Entry loads back

Written by Sandeep Parekh | Tejesh Chitlangi | Updated: Aug 5 2011, 06:12am hrs
To tackle the huge haemorrhage in the mutual fund business following the restrictions imposed by Sebi on compensation of distributors, Sebi is now seeking some ways for mutual funds to compensate their distributors. This started a few months ago and last week some further announcements were made post the Sebis board meeting. The changes include allowing mutual funds to pay commissions to the distributors (not upfront) from the balances lying in their previous load accounts and permitting distributors to charge upfront money while opening new folios or placing fresh investments in mutual funds schemes. This piece examines some of the key proposals announced in the Sebi board meeting (proposing amendments to the mutual funds regulations), and their likely impact on the distributors, unit-holders and mutual funds.

First, the distributors would now be allowed to charge R100 as a transaction charge per subscription for investments of R10,000 and above (R150 for the first time investor). There would be no charges on transactions which do not relate to fresh inflows and for direct transactions with mutual funds. As the existing regulations prohibit making upfront commissions to the distributors, these small charges would be allowed to incentivise the distributors to widen the mutual fund industrys reach to small towns and villages. This would not impact large investors, but for small investors it may be like bringing back the entry load regime, though in a small way. For instance, for each fresh investment of R10,000 and above, a small investor would have to pay R100, which is like a 1% upfront entry load regime. Compare this with an investor who invests a larger sum of R1,00,000 at one go, for whom the upfront cost would be 0.1%. The more the investments, the lower are the percentage costs. In a way, small investors would have to pay out more in real percentage terms. Its not very clear, unless the amendments are notified, as to whether investors investing through SIPs would be charged on every fresh instalment of R10,000 and above or would it be a one time charge. The move would impact the small investors, though it may not be very significant for distributors and large investors.

Second, big distributors are to be regulated through asset management companies (AMCs) of mutual funds by mandating the AMCs to conduct diligence on them. Several criteria have been prescribed, any of which, if met by a distributor, would bring it within the purview of diligence. For example, a commission over R1 crore per annum received across the industry or a commission over R50 lakh received from a single mutual fund. An onus has been cast on AMCs to conduct diligence only on large distributors to start with. Interestingly, however, chances of mis-selling are greater with small distributors and less with those select large distributors who may already have systems in place and are more visible faces. In any event, the mutual fund body, AMFI, has already put in place the Know Your Distributor (KYD) norms (requiring the distributors to mandatorily submit identity proof, address proof, PAN, bank account information and other details), which in a way cater to diligence requirements.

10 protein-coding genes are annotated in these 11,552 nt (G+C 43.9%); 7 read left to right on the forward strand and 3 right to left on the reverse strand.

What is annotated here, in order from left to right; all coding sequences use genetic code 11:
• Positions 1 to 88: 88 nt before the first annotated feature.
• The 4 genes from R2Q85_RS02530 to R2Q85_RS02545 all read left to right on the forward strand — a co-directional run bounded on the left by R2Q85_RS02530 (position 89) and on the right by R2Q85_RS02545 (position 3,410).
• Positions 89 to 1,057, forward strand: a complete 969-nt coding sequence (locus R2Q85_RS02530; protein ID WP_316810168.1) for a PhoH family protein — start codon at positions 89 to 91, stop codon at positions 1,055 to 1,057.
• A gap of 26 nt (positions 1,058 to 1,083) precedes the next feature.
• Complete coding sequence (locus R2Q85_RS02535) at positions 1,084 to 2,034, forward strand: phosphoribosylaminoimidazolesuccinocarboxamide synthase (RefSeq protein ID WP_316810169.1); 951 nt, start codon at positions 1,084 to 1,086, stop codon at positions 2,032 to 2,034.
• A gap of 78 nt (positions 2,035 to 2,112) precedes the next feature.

Third, AMCs under the current mutual fund regulations are already entitled to render management/advisory services to offshore funds, pension funds and several other entities subject to satisfying Sebi that any of these activities are not in conflict with mutual fund activities. Its now proposed that even without seeking prior Sebi consent, and by utilising existing mutual funds research team strength, the mutual funds would be able to render such advisory/managerial services to broad-based offshore funds provided that there is no conflict due to differential fee structures. Hence, care would have to be taken that such activities do not adversely affect the services rendered by the fund team/managers to domestic schemes because of the high fee they can charge from offshore/ pension funds.

Fourth, it has been prescribed that all the operations of a mutual fund have to be located in India. Many mutual funds have overseas subsidiaries rendering advisory/management services to offshore funds making investments in Indian mutual fund schemes, also registered as FII/sub-accounts and making investments in India. Several mutual funds have been appointing overseas distributors to reach out to offshore investors and would be more in view of the new proposed investment window of $10 billion available to eligible non FIIs/NRIs for directly investing in Indian mutual funds. More clarity may be required as to what Sebi means by asking for closure of overseas operations and what the purpose of such an action is.

Fifth, the proposal for induction of a new chapter on infrastructure debt funds (IDFs) is unlikely to serve much purpose as even currently, mutual funds have debt schemes and a new framework may not be required. This is also in view of the fact that there are more onerous obligations (in terms of minimum investment, lock-in, investment restrictions etc.) to comply with under the IDF regime without any corresponding benefits.

Clearly a lot more needs to be done to make mutual funds a popular investment destination. This is a reasonably good start, but there is still a long way to go.

The authors are with Finsec Law Advisors